Anders Behring Breivik
Norwegian mass killer Breivik reacts at the end of his trial at the court room in Oslo Courthouse.

Norwegian right-wing mass killer Anders Behring Breivik will not appeal against the court verdict sentencing him to imprisonment of 21 years.

Breivik has rejected appealing against the verdict as he says he does not believe in the legitimacy of the court. To him, the court is sided with the multicultural majority in the Norwegian parliament.

"Since I don't recognise the authority of the court I cannot legitimise the Oslo district court by accepting the verdict. At the same time, I cannot appeal against the judgement because by appealing I would legitimise the court," said Breivik.

Though Breivik did not show any remorse for killing 77 people, he apologised to those who share his extremist views.

"I wish to apologise to all militant nationalists in Norway and Europe for not managing to kill more people," he said.

Prosecutors who argued for an insanity verdict also said they would not be going on an appeal.

The five-judge panel found him sane, which he repeatedly insisted during the trial, while executing his plan to massacre innocent people to prevent "Islamisation" and multiculturalism of Norway.

He was convicted of terrorism and premeditated murder and his jail term could be prolonged if the court believes that he is danger to the society.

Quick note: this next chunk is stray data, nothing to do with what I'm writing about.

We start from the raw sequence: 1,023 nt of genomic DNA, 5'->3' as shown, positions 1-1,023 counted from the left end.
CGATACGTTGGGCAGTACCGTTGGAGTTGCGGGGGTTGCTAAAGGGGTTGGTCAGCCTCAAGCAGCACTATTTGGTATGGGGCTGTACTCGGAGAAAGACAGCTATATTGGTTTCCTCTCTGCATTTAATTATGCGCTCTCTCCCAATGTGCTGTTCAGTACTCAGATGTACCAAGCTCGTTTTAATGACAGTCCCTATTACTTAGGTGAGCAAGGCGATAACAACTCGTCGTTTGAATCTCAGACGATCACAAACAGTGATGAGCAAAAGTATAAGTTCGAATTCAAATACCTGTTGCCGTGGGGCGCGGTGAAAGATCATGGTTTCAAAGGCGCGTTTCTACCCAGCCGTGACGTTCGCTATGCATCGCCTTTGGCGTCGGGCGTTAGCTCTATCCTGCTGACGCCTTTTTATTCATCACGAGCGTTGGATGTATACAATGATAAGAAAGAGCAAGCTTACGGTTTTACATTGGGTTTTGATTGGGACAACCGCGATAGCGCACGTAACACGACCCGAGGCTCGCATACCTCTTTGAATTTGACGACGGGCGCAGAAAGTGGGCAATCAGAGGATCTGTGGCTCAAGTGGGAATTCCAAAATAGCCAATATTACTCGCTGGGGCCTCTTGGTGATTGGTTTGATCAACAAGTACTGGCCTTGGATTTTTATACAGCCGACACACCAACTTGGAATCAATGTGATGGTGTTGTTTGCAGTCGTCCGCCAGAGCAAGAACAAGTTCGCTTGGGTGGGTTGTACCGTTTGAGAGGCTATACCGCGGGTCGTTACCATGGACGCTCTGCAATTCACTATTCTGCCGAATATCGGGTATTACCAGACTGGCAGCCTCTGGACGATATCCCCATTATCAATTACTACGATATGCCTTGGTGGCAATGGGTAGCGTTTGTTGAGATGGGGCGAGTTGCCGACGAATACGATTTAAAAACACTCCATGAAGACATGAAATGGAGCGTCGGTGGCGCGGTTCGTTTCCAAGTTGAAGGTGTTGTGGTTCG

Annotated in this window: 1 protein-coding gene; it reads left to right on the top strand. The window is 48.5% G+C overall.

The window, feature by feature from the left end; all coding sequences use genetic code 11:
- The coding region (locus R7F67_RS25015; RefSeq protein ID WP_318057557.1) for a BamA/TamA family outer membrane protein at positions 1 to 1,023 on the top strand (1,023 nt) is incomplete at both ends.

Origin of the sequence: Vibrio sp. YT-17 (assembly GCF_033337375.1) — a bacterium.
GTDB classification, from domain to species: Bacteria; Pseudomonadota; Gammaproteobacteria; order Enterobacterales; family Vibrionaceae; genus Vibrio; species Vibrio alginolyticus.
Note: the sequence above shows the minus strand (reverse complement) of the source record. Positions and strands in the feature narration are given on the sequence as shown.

While delivering her verdict, presiding Judge Wenche Elisabeth Arntzen said Breivik has "narcissistic personality characteristics" but not psychosis.

"The court believes that the defendant's capability to carry out the acts can be partly explained by a combination of a fanatic far-right ideology, the consumption of performance-enhancing substances... in combination with pathological or deviant personality traits."

Two court-appointed psychiatrists gave opposing conclusions on Breivik's mental condition, with one certifying him as a paranoid schizophrenic and the second as sane.

Breivik was also described as suffering from a series of mental conditions by a number of experts who testified during the course of the 10-week trial.

""He wanted to express himself the way he did, but for all practical purposes he will not appeal," said Geir Lippestad, his defense lawyer.

"His goal was to be declared sane, so on that point he is satisfied."

Breivik first detonated a bomb outside a government building in Oslo which killed eight people on 22 July 2011.

Wearing a fake police uniform, he then travelled to Utoya island where the ruling Labour party's youth camp was under way.

He shot down the youths, some as young as 14, in point blank range.

The verdict has been welcomed by the relatives of the victims and survivors.